Presentation on theme: "Child Development Unit 1: Value of Children Nature vs. Nurture."— Presentation transcript:
Child Development Unit 1: Value of Children Nature vs. Nurture
Is your Mamma a Llama?
The Perfect Parent
Parenting Responsibilities Driving children where they need to go medical care entertaining play with them cooking cleaning disciplining nutrition teaching referee finances psychologists
Demands of Parenting Lifetime commitment parent gives and child receives providing constant nurturing environment takes a lot of energy 24 hours a day costs a lot of money giving love without expecting any in return may change relationship with spouse being unselfish with own time
Rewards of Parenting Provides a lot of personal growth a fulfilling role Influences the future gives direction in life emotional satisfaction fun to watch child grow and develop
Define Nature (heredity) Individual heredity and genetics. These explain who the person is and why they do what they do.
How does nature(heredity) affect a child’s development (traits/characteristics)? Think in terms of socially, mentally, emotionally, and physically. A child is born with certain personalities and abilities that contribute to their social, mental, emotional, and physical.
At your table, come up with the definition for: NUTURE
Nurturing Nurturing a child means to promote his/her development by providing nourishment, support, encouragement, and unconditional love throughout the life span.
How does nurture (environment) affect a child’s development? Think in terms of socially, mentally, emotionally, and physically. How a child is treated affects how they act, think, feel, react…. Able to talk with and get along with others. Can process and develop information. Stable with who they are. Trusting towards others. Feels safe. Strong in all areas of development. Physical skills are age appropriate. Physically healthy. Bodily functions work.
Ohio University - STUDY In the 1970’s, Ohio University conducted a study on rabbits. Students were assigned to fee several groups of rabbits a high- cholesterol diet each day. Over time, all but one of the groups of rabbits began to display the hypothesized symptoms.
Ohio University STUDY (continued) One group showed a 60% intolerance to the diet for unexplained reasons. It was accidentally discovered the student assigned to feed this “non- responding” group of rabbits would hold, talk to, and pet each of the rabbits in this group each day before he fed them.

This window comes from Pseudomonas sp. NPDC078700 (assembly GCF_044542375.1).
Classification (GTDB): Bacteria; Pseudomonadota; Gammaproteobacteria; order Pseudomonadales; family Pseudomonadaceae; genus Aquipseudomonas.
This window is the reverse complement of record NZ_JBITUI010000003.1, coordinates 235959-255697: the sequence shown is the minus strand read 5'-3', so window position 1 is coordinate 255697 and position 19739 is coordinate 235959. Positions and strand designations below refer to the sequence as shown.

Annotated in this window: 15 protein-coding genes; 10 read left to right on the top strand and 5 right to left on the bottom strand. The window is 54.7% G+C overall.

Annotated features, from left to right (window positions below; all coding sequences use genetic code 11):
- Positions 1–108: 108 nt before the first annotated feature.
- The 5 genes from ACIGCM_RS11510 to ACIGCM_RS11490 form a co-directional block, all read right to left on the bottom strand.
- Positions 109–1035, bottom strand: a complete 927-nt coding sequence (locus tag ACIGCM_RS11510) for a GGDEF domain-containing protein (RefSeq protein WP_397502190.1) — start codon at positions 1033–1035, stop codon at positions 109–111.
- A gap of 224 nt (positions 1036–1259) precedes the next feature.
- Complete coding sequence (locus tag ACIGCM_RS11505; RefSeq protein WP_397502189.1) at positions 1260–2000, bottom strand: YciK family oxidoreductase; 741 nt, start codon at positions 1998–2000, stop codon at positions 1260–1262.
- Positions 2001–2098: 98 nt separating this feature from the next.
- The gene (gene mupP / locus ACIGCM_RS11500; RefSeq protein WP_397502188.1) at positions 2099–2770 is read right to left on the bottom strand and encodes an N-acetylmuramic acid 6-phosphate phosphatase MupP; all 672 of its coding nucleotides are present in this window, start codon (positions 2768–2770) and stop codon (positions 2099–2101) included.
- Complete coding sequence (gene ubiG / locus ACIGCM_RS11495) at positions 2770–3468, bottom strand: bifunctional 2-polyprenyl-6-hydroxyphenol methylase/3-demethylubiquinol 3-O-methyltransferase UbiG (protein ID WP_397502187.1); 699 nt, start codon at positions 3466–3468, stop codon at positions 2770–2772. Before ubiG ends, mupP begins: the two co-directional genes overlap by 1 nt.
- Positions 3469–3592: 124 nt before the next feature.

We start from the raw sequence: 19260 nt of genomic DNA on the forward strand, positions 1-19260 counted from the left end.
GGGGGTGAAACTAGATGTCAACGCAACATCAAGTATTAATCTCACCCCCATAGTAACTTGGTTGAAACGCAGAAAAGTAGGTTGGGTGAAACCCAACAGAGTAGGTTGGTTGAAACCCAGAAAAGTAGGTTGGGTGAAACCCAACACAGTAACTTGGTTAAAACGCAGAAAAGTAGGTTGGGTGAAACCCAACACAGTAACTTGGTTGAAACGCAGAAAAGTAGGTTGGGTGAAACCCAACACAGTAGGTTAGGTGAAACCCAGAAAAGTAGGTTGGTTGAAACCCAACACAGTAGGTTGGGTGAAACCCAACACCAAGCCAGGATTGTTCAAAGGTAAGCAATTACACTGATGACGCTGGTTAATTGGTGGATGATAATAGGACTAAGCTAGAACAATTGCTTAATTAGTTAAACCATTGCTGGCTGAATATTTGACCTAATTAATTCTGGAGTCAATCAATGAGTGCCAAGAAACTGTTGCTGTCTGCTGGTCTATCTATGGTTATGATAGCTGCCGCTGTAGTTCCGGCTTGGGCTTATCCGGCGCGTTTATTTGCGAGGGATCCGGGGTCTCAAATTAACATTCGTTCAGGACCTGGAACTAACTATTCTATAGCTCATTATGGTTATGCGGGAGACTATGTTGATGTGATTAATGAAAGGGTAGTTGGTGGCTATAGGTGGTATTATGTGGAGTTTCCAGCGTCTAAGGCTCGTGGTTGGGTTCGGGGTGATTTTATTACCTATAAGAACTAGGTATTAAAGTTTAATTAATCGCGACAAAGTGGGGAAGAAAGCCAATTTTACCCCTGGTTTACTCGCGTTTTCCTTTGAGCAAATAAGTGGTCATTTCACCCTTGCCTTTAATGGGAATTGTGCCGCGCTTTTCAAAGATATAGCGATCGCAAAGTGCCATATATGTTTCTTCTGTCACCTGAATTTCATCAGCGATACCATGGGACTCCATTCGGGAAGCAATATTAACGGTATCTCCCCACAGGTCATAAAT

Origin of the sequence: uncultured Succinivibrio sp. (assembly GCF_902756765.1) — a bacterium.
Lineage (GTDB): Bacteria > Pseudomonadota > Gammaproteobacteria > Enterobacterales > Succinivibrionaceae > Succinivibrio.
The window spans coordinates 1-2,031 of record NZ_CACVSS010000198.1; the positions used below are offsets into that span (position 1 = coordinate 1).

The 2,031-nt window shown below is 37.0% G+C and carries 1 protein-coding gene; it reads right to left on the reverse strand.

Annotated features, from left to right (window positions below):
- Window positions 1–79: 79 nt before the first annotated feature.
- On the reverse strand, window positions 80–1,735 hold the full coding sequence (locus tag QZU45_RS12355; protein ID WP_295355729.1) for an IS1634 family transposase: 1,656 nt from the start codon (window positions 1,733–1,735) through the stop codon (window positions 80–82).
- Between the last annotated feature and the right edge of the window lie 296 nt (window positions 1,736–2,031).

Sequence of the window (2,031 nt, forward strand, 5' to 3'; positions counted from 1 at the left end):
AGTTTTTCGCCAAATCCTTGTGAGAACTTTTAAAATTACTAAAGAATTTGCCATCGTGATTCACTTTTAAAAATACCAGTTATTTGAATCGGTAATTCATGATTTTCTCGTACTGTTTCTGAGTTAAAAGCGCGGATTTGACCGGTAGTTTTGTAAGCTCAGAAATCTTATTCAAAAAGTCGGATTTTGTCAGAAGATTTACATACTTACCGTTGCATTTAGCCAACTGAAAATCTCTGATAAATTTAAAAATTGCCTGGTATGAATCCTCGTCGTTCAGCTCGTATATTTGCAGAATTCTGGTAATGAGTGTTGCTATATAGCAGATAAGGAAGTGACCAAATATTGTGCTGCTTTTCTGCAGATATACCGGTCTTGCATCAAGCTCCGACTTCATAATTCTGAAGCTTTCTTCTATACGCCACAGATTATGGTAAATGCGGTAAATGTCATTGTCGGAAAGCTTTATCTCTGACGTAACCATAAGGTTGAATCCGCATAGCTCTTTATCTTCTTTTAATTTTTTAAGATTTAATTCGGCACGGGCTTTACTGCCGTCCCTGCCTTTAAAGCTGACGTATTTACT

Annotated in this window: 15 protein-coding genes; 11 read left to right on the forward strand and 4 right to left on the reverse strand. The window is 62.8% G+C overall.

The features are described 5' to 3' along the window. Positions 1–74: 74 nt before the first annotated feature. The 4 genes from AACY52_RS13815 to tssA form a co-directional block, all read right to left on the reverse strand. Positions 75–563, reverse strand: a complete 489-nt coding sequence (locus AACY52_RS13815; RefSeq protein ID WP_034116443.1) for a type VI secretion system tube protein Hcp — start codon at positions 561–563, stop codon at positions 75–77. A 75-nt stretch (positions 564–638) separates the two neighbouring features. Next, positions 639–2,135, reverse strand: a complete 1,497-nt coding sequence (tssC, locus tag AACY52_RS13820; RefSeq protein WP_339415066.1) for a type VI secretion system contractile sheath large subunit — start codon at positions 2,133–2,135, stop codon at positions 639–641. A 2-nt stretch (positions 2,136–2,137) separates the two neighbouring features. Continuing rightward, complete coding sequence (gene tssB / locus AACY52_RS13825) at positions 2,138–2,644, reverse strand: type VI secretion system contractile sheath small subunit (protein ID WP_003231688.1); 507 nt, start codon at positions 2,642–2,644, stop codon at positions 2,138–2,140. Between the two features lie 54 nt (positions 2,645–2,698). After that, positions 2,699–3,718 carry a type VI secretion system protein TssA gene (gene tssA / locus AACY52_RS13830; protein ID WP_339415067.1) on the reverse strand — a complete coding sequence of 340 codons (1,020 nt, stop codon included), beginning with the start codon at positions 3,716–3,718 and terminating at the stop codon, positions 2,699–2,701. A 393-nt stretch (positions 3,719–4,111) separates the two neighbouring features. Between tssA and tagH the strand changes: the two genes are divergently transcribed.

Ohio University STUDY (continued) This nurturing and loving care seemed to account for the rabbits health and intolerance to the toxic diet. Repeat studies produced similar results.
Nursing Homes Have you ever been to a nursing home? ◦ What was your impression? ◦ Have you noticed how elderly people want to hold your hand and look at you while you talk to them? They never want you to leave! All people have a need for human contact.
STUDY - Rene Spitz In 1946, Rene Spitz studied the effects of a lack of nurturing by comparing two institutions; a prison and an orphanage. In the prison nursery, mothers cared for their own babies. In the orphanage, each nurse was assigned to care for seven babies- an extremely high ration of caregiver to infants. Spitz found that the mortality rate of the babies cared for by the nurses in the orphanage was 37% higher, even though the orphanage was noted for its excellent medical care. The reason the infants in the orphanage dies, according to Spitz, was from a lack of love.
Harry Harlow Experiment Harry Harlow did an experiment in which he isolated a group of monkeys from any human or animal contact for the first six months of life. He found when he tried to socialize the isolated monkeys with other monkeys raised in nurturing circumstances, the isolated monkeys were unable to get along with the others and were extremely afraid.
Harry Harlow Experiment (cont.) They would also scratch and pick at themselves due to their fear. He also conducted another study in which he took a group of monkeys from their mother immediately after birth and gave them dummy monkey mothers made of wire and cloth. The infant monkeys treated and responded to the dummy mothers as though they were real monkeys.
Harry Harlow Experiment (cont.) However, these infant monkeys which were deprived of the care, affection, and nurturing of a real mother did not develop maternal instincts and had other signs of emotional stress.
Define bonding. Forming strong emotional ties between a parent and a child.
What is the importance of beginning the bonding process right after delivery? The child needs to know that they are loved and accepted immediately in order to thrive and begin to develop.
Long loving looks, Loving touches, Animated face and voice, Consistency Responsiveness, Sensitivity and in-tune, are all ways a parent or caregiver can help develop a bond with an infant or child of any age.
Explain why these actions are important and what they teach a child? They build safety, security, trust, dependence upon the caregiver, lets the child know that you have their attention, that they are special to you, builds the relationship, tells child that they are okay just they way they are, tells them that everything is going to be okay.
.Define failure to thrive: A condition in which the baby does not develop and grow properly due to lack of love attention, and touch. (10 touches a day are needed to develop and thrive)
Summarize the potential consequences from a lack of bonding and nurturing Socially, mentally, physically, and emotionally fall behind.
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